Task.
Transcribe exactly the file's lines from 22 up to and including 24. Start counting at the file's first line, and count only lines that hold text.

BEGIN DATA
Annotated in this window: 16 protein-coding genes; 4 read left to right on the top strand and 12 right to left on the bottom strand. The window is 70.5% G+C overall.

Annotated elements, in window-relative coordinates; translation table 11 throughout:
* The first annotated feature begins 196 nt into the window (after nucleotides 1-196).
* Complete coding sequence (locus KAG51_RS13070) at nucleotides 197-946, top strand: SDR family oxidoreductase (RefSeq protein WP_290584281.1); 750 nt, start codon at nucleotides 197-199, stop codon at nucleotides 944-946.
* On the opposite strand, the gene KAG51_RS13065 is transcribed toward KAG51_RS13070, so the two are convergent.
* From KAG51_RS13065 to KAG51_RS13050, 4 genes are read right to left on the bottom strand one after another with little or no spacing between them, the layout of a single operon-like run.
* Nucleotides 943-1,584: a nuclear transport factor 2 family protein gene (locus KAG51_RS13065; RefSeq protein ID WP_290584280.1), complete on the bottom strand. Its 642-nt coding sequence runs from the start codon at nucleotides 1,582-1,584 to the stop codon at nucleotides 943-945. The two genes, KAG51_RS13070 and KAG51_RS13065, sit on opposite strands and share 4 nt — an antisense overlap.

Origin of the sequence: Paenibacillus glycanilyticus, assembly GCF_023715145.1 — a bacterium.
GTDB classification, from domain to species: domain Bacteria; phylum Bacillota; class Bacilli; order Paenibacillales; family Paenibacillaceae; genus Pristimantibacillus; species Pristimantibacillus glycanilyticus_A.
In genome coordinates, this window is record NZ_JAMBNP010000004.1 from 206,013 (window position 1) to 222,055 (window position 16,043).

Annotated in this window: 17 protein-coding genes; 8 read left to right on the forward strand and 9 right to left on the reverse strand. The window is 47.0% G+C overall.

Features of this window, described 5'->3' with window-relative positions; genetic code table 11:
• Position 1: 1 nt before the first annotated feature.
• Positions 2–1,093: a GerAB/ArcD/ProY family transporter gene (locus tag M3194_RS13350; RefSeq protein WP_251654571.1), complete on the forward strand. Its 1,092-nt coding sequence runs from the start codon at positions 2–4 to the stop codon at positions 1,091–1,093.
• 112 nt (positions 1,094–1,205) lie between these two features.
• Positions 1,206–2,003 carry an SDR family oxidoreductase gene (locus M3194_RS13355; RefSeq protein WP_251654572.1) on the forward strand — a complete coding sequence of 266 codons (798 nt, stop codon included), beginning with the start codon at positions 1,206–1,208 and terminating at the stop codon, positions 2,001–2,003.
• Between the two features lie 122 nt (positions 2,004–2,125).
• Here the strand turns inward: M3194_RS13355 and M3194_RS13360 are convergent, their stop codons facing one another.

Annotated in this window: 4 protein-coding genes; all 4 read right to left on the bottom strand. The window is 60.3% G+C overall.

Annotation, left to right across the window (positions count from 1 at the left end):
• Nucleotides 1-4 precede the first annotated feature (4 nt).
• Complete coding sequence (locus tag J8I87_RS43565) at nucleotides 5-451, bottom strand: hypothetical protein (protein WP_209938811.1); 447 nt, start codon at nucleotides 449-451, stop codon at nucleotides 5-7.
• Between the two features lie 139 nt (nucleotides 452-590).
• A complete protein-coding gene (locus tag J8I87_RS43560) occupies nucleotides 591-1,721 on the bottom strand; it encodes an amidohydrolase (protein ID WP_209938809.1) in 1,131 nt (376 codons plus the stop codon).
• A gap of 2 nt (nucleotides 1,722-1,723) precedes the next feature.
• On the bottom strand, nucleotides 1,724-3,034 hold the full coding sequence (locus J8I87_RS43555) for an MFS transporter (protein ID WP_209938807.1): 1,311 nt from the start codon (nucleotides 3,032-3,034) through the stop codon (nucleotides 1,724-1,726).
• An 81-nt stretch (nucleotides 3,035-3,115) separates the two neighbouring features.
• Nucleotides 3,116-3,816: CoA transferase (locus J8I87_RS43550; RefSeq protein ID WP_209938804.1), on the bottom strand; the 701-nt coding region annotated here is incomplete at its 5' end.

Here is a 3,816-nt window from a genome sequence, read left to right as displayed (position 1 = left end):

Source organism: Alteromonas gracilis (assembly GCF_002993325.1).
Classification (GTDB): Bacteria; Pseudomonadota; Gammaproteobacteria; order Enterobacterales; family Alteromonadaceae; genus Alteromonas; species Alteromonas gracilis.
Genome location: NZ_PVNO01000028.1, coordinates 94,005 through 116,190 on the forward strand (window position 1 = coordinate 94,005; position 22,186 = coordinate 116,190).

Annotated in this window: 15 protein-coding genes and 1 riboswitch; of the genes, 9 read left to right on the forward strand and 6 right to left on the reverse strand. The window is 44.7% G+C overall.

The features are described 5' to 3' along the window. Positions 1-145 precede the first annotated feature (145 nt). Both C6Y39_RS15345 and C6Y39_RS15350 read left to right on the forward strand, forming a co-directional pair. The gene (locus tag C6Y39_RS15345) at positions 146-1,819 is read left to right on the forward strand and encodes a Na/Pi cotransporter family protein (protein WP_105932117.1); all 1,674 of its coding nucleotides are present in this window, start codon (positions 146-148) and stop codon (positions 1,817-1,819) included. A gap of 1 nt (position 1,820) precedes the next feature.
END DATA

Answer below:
• Complete coding sequence (locus tag J8I87_RS43565) at nucleotides 5-451, bottom strand: hypothetical protein (protein WP_209938811.1); 447 nt, start codon at nucleotides 449-451, stop codon at nucleotides 5-7.
• Between the two features lie 139 nt (nucleotides 452-590).
• A complete protein-coding gene (locus tag J8I87_RS43560) occupies nucleotides 591-1,721 on the bottom strand; it encodes an amidohydrolase (protein ID WP_209938809.1) in 1,131 nt (376 codons plus the stop codon).